As is usual with pension foundations set up by banks, the bank was the managing director of the pension foundation with which the client had concluded a pension agreement. The client refused to comply with the bank’s request, sent to him several months after his termination order, to obtain a current confirmation of residence for the dissolution of the pension agreement. He claimed that he had never changed his place of residence since opening the pension account in 1993 and that the bank had always corresponded with him using this address. He considered the requirement to be harassing and referred to other pension foundations that had not required him to confirm his place of residence when he terminated his pension relationship. The bank referred to the regulations of the pension foundation and insisted on the confirmation of residence.
The client turned 65 in January 2020. The applicable pension fund regulations stipulated that the pension relationship must be terminated at the latest when a client reaches the AHV retirement age, if the respective client did not previously confirm to the pension foundation that he was still employed. Based on this, the bank finally terminated the pension relationship independently without having received a confirmation of residence. However, this did not happen until 17 March 2020. The fund shares were also sold on this – retrospectively – very unfavourable date, which meant that the client received considerably lower proceeds than he would have, had the shares be sold at the termination date he had requested, which was at the beginning of January 2020.
In response to his complaint against this procedure, the bank stated that the customer had not complied with its request to submit a current confirmation of residence despite several requests. The certificate of receipt from 1993 submitted by him was not sufficient. The requests had been made before the Corona crisis. The pension foundation reserved the right to sell the fund units at the price determined by it, provided the pension assets were invested in investment groups. The client could not accept these arguments and submitted the case to the Ombudsman.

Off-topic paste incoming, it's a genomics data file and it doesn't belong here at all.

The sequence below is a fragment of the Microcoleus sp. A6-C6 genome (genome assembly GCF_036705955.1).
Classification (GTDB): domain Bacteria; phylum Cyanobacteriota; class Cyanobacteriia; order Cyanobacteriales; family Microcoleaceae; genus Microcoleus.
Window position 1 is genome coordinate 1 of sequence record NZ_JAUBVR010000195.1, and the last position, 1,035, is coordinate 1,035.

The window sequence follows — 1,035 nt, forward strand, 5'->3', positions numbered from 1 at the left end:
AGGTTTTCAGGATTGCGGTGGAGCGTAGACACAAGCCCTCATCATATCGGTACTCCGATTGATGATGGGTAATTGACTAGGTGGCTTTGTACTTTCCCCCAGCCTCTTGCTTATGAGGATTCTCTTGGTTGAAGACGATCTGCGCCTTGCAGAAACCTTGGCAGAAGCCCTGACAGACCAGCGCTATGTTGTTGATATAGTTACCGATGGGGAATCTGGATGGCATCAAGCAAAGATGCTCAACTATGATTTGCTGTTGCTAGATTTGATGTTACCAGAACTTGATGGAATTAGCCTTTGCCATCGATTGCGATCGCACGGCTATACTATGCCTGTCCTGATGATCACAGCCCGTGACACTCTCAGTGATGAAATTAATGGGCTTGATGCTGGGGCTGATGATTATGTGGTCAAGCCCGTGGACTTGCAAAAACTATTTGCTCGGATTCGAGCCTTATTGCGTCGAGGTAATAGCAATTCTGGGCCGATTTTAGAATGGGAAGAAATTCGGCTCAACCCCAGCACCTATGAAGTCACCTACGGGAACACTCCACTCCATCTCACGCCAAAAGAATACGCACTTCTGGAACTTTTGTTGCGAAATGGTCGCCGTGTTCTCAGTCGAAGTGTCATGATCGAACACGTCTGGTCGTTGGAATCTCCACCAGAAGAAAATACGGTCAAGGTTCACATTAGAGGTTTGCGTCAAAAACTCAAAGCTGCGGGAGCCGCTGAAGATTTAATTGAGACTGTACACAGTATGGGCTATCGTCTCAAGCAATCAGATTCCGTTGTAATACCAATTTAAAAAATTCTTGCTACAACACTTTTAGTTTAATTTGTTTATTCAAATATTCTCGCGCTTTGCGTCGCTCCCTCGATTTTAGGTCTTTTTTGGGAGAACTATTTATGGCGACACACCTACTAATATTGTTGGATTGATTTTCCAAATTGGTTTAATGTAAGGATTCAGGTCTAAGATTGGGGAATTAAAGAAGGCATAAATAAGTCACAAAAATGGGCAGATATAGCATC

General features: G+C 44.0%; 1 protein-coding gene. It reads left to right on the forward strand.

In his submission, the customer told the Ombudsman that he still did not see why, in view of his personal situation, he had to submit an official confirmation of residence, which entailed fees. There was no reasonable doubt as to his residence. Furthermore, the relevant provision could only make sense as a prerequisite for the payment of the credit balance, since it was probably intended to ensure that withholding tax could be deducted before the credit balance was paid out if the client had moved his residence abroad. In any case, the lack of a current confirmation of residence could not be used as a reason why the units in the pension fund could not have been sold at the time he wanted. Finally, the client pointed out that the regulations of the pension foundation stipulate that the pension relationship must be terminated when the client reaches AHV retirement age. In his case, this had been the case in mid-January 2020 and thus only a few days after the sale date he had requested. If the fund units had been sold at that time, he would not have incurred a loss. By selling the fund units only in mid-March 2020, the bank had also violated the pension fund regulations.
The Ombudsman contacted the bank and asked it to reconsider the client’s case in the light of these arguments. He also pointed out to the bank that the provision in the regulations stating that the pension foundation was entitled to request a current confirmation of residence in order to determine the client’s place of residence was expressly formulated as an “optional provision”. In the Ombudsman’s view, given the personal circumstances described by the client, it was in fact impossible to see why this was mandatory in the present case. After re-examining the case, the bank decided to compensate the customer in full for the damage claimed, but continued to insist on a current confirmation of residence for the payment of the credit balance. The client finally agreed to submit one, quoting the popular saying: “the wiser head gives in….”.